Marcus Winters and I have a new study on the effects of ending social promotion in Florida that appeared this month in the journal, Education Finance and Policy. In our earlier published research we observed that retained students made greater academic gains in subsequent grades than did promoted students who were just like them. But we could only track students for 2 years after the intervention, so we didn’t know if the benefits we observed compounded or faded over time.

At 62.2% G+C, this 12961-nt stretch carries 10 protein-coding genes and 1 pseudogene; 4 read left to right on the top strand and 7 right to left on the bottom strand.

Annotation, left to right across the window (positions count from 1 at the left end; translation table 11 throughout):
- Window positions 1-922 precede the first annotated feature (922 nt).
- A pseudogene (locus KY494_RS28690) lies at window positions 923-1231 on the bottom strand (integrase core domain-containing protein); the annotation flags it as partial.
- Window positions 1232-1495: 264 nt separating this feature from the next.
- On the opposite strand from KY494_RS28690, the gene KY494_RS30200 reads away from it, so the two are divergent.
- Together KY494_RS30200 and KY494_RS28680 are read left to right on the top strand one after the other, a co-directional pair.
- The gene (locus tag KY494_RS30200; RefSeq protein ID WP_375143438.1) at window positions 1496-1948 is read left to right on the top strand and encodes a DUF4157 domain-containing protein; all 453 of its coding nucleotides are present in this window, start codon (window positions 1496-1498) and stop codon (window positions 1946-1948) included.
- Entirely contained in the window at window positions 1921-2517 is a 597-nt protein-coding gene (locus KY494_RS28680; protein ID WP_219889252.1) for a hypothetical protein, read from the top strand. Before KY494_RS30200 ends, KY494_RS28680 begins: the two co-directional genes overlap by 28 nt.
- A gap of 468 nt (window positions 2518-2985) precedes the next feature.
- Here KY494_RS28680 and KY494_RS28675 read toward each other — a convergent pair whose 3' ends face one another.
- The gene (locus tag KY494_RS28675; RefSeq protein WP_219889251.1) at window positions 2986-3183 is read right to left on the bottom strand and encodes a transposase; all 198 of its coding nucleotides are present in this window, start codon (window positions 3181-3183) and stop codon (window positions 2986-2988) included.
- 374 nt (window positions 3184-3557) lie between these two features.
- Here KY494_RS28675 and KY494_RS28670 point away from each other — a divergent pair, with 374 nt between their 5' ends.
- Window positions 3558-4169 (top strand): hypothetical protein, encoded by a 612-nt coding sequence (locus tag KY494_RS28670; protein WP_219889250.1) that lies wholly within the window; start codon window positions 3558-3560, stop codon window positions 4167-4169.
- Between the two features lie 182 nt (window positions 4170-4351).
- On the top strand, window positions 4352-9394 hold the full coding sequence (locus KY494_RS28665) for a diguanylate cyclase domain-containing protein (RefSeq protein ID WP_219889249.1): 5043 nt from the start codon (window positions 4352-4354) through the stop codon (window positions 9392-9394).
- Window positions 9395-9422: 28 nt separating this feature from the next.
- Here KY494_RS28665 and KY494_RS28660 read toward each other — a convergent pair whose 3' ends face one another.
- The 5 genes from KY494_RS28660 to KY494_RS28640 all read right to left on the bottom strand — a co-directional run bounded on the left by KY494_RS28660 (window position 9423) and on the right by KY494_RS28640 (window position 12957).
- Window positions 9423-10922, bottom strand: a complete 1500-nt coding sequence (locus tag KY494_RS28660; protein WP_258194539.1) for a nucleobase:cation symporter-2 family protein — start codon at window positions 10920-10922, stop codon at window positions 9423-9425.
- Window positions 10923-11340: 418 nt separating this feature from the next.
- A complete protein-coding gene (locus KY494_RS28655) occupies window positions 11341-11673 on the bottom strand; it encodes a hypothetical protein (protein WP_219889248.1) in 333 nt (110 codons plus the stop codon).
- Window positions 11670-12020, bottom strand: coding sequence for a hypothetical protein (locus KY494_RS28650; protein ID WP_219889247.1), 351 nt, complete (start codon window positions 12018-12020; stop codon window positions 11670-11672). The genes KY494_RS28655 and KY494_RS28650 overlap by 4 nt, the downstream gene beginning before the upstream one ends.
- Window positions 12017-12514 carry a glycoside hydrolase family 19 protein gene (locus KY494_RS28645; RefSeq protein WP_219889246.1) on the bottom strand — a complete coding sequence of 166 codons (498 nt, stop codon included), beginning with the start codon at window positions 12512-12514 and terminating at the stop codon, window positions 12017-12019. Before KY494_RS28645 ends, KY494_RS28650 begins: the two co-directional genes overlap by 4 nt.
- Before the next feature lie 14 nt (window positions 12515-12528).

In the new study we track students for as many as 5 years after retention. The benefits of the policy do diminish, but they remain statistically significant and educationally substantial through middle school. We hope to continue tracking these students through high school, graduation, and even college, but so far it looks like there are enduring benefits to ending social promotion.